1. ## Need some help

does anyone have a good tutorial so i can learn problems like this one?

18/13-10/17+3/2=?

2. $\displaystyle \frac{18}{13}-\frac{10}{17}+\frac{3}{2}$

Find a common denominator, the easiest way to find one is to multiply all the denominators together.

$\displaystyle 13\times 17 \times 2 = 442$

Now

$\displaystyle \frac{18\times17\times 2}{442}-\frac{10\times13\times 2}{442}+\frac{3\times17\times 13}{442}$

Can you finish it from here?

3. I can i guess, but i would like to know why are you cross multiplying to get the answer? Is that what your suppose to do? I am in need of a tutorial explaing why the problem is solved that way.

4. Do you understand why the denominators need to be the same?

5. yes i know how to make the denominators the same by multiplying the prime factors if they are not common factors what i don't understand is why are you multiplying the numerators to the denominators by cross multiplying.

6. Well lets take the first term as a case study.

$\displaystyle \frac{18}{13}$

As you understand we need to make the denominator 13 into 442. This is done by multiplying by 17 and 2. I.e 13 by 17 by 2 = 442.

So if we are changing the demoninator by multiplying by 17 and 2, then we must also do this to the numerator.

$\displaystyle \frac{18}{13} = \frac{18\times 17 \times 2}{13\times 17 \times 2 } = \frac{18\times 17 \times 2}{442 }$

Now you need to do this to the 2nd and 3rd term.

7. i see that you have to multiply the denominator with the numerator but why is the 13 left out of the problem? 18x17x2

8. We didn't multiply the denominator by 13 so we don't times the numerator by 13 either, maybe this working will illustrate it better.

We are doing exactly the same to each the numerator and demoninator.

$\displaystyle \frac{18}{13} = \frac{18}{13}\left(\frac{\times 17 \times 2}{\times 17 \times 2 }\right) = \frac{18\times 17 \times 2}{442 }$

9. You multiplied all the denominators together to get the final denominator.

So what is left is to multiply the numerator correct?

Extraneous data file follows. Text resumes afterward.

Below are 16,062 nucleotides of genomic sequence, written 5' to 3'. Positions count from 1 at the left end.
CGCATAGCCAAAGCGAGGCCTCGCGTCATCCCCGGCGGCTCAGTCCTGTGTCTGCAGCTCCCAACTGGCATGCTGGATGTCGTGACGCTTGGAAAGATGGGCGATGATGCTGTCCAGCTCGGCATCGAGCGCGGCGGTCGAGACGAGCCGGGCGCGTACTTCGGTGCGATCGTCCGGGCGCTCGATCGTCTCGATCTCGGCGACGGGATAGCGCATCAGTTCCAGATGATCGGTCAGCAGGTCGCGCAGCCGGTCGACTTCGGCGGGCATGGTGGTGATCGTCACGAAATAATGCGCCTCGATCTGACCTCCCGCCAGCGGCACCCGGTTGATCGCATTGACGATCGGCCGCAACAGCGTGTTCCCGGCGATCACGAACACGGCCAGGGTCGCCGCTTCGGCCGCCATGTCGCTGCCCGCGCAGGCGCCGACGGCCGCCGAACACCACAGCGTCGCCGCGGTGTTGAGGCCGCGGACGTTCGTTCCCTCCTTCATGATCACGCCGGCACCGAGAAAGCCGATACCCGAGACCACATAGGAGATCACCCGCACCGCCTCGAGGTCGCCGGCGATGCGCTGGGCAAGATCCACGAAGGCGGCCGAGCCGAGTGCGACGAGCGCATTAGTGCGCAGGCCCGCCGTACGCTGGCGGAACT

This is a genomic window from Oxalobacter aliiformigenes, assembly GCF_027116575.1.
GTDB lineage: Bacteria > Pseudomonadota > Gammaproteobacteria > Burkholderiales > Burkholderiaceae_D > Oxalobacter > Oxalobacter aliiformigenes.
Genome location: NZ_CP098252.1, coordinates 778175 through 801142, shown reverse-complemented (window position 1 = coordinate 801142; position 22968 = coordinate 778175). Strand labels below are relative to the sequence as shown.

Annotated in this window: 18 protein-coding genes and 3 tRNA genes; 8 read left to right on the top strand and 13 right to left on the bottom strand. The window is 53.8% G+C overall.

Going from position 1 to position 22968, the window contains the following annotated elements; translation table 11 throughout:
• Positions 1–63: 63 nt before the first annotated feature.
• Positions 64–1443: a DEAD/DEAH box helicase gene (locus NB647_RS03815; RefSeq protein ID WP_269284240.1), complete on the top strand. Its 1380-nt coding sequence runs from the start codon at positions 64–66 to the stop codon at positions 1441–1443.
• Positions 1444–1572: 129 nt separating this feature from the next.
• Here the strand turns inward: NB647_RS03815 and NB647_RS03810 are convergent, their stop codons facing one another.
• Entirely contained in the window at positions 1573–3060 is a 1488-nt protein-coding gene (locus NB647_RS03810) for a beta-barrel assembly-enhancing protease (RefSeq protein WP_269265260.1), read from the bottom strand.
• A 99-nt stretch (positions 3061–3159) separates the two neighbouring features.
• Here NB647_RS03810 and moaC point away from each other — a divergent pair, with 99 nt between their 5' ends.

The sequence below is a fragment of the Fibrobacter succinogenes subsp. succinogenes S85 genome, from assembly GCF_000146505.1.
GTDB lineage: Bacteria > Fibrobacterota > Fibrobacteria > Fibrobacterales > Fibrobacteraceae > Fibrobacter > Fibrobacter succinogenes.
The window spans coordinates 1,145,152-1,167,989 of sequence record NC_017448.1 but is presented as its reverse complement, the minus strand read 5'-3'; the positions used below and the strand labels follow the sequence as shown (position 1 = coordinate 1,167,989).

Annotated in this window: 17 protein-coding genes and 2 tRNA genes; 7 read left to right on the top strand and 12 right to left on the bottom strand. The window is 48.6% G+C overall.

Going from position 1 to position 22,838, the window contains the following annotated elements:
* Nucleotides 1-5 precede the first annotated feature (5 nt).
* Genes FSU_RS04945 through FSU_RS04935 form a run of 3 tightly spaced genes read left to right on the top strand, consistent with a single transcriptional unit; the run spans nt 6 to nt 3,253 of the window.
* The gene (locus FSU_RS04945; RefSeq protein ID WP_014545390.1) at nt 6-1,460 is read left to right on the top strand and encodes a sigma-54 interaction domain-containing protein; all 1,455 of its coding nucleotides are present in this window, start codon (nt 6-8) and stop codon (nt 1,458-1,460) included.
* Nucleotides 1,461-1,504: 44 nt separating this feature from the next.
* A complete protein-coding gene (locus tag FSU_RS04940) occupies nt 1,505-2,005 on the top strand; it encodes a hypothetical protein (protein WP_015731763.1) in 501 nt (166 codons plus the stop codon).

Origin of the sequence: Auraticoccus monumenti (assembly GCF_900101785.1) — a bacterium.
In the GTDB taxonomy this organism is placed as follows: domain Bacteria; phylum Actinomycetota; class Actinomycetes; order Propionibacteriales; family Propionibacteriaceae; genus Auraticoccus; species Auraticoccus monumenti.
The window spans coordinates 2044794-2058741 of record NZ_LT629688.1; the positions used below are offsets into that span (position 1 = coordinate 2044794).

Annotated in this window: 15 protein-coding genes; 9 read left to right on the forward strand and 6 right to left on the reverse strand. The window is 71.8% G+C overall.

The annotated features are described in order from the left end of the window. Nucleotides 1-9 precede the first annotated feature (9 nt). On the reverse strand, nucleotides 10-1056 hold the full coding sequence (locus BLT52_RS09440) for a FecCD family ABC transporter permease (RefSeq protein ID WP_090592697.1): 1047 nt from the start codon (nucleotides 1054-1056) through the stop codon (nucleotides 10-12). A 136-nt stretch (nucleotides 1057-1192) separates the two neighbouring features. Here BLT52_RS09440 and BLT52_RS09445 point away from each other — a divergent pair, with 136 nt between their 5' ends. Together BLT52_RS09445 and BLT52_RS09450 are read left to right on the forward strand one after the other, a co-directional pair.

What the question i am referring to is the numerator, I can't get a grasp on why your multiplying. Sorry if I'm asking so many questions' but i am using this to write a study guide for myself, since i am home schooling. That is why i asked if their are tutorials on problems such as the one i presented with a in depth write up.

10. Originally Posted by Math Noob
You multiplied all the denominators together to get the final denominator.

So what is left is to multiply the numerator correct?

I think I agree with what your saying

$\displaystyle \frac{18}{13}-\frac{10}{17}+\frac{3}{2} = \frac{18}{13}\left(\frac{\times 17 \times 2}{\times 17 \times 2 }\right)-$ $\displaystyle \frac{10}{17}\left(\frac{\times 13 \times 2}{\times 13 \times 2 }\right)+$ $\displaystyle \frac{3}{2}\left(\frac{\times 17 \times 13}{\times 17 \times 13 }\right) = \frac{18\times17\times 2}{442}-\frac{10\times13\times 2}{442}+\frac{3\times17\times 13}{442}$

Does that help?

Originally Posted by Math Noob

What the question i am referring to is the numerator, I can't get a grasp on why your multiplying. Sorry if I'm asking so many questions' but i am using this to write a study guide for myself, since i am home schooling. That is why i asked if their are tutorials on problems such as the one i presented with a in depth write up.
I don't know of any tutorials to help you with this problem but I bet there is one. I think you should google "Addition of fractions" and see what you get.

11. Originally Posted by pickslides
I think I agree with what your saying

$\displaystyle \frac{18}{13}-\frac{10}{17}+\frac{3}{2} = \frac{18}{13}\left(\frac{\times 17 \times 2}{\times 17 \times 2 }\right)-$ $\displaystyle \frac{10}{17}\left(\frac{\times 13 \times 2}{\times 13 \times 2 }\right)+$ $\displaystyle \frac{3}{2}\left(\frac{\times 17 \times 13}{\times 17 \times 13 }\right) = \frac{18\times17\times 2}{442}-\frac{10\times13\times 2}{442}+\frac{3\times17\times 13}{442}$

Does that help?

I don't know of any tutorials to help you with this problem but I bet there is one. I think you should google "Addition of fractions" and see what you get.

Wonderful break down, you just opened my eyes'